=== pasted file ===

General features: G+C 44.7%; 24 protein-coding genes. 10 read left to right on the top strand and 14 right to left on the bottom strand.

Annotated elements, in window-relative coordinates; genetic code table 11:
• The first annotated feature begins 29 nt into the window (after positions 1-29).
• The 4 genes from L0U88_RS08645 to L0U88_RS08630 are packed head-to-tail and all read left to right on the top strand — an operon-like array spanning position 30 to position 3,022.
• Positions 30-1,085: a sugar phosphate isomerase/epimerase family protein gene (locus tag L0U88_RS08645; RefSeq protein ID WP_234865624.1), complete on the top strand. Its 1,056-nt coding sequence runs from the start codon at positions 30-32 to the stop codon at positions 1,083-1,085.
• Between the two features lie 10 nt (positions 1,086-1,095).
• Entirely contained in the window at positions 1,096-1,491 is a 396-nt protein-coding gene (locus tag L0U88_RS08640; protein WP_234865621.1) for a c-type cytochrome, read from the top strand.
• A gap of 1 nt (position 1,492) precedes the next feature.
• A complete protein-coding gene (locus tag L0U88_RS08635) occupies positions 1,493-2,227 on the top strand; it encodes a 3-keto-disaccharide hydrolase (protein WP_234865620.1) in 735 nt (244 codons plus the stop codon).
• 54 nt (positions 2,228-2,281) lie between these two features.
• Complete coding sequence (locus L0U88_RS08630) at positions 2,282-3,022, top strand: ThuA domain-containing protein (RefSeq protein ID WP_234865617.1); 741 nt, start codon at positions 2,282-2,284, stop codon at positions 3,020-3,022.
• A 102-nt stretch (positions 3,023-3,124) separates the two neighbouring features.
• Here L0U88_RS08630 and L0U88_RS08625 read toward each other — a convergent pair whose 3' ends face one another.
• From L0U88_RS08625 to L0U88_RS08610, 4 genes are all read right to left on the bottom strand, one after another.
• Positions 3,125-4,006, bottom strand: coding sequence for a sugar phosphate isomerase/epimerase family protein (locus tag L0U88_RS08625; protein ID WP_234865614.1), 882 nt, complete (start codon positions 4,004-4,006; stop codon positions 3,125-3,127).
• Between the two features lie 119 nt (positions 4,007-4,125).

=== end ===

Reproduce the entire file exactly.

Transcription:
General features: G+C 44.7%; 24 protein-coding genes. 10 read left to right on the top strand and 14 right to left on the bottom strand.

Annotated elements, in window-relative coordinates; genetic code table 11:
• The first annotated feature begins 29 nt into the window (after positions 1-29).
• The 4 genes from L0U88_RS08645 to L0U88_RS08630 are packed head-to-tail and all read left to right on the top strand — an operon-like array spanning position 30 to position 3,022.
• Positions 30-1,085: a sugar phosphate isomerase/epimerase family protein gene (locus tag L0U88_RS08645; RefSeq protein ID WP_234865624.1), complete on the top strand. Its 1,056-nt coding sequence runs from the start codon at positions 30-32 to the stop codon at positions 1,083-1,085.
• Between the two features lie 10 nt (positions 1,086-1,095).
• Entirely contained in the window at positions 1,096-1,491 is a 396-nt protein-coding gene (locus tag L0U88_RS08640; protein WP_234865621.1) for a c-type cytochrome, read from the top strand.
• A gap of 1 nt (position 1,492) precedes the next feature.
• A complete protein-coding gene (locus tag L0U88_RS08635) occupies positions 1,493-2,227 on the top strand; it encodes a 3-keto-disaccharide hydrolase (protein WP_234865620.1) in 735 nt (244 codons plus the stop codon).
• 54 nt (positions 2,228-2,281) lie between these two features.
• Complete coding sequence (locus L0U88_RS08630) at positions 2,282-3,022, top strand: ThuA domain-containing protein (RefSeq protein ID WP_234865617.1); 741 nt, start codon at positions 2,282-2,284, stop codon at positions 3,020-3,022.
• A 102-nt stretch (positions 3,023-3,124) separates the two neighbouring features.
• Here L0U88_RS08630 and L0U88_RS08625 read toward each other — a convergent pair whose 3' ends face one another.
• From L0U88_RS08625 to L0U88_RS08610, 4 genes are all read right to left on the bottom strand, one after another.
• Positions 3,125-4,006, bottom strand: coding sequence for a sugar phosphate isomerase/epimerase family protein (locus tag L0U88_RS08625; protein ID WP_234865614.1), 882 nt, complete (start codon positions 4,004-4,006; stop codon positions 3,125-3,127).
• Between the two features lie 119 nt (positions 4,007-4,125).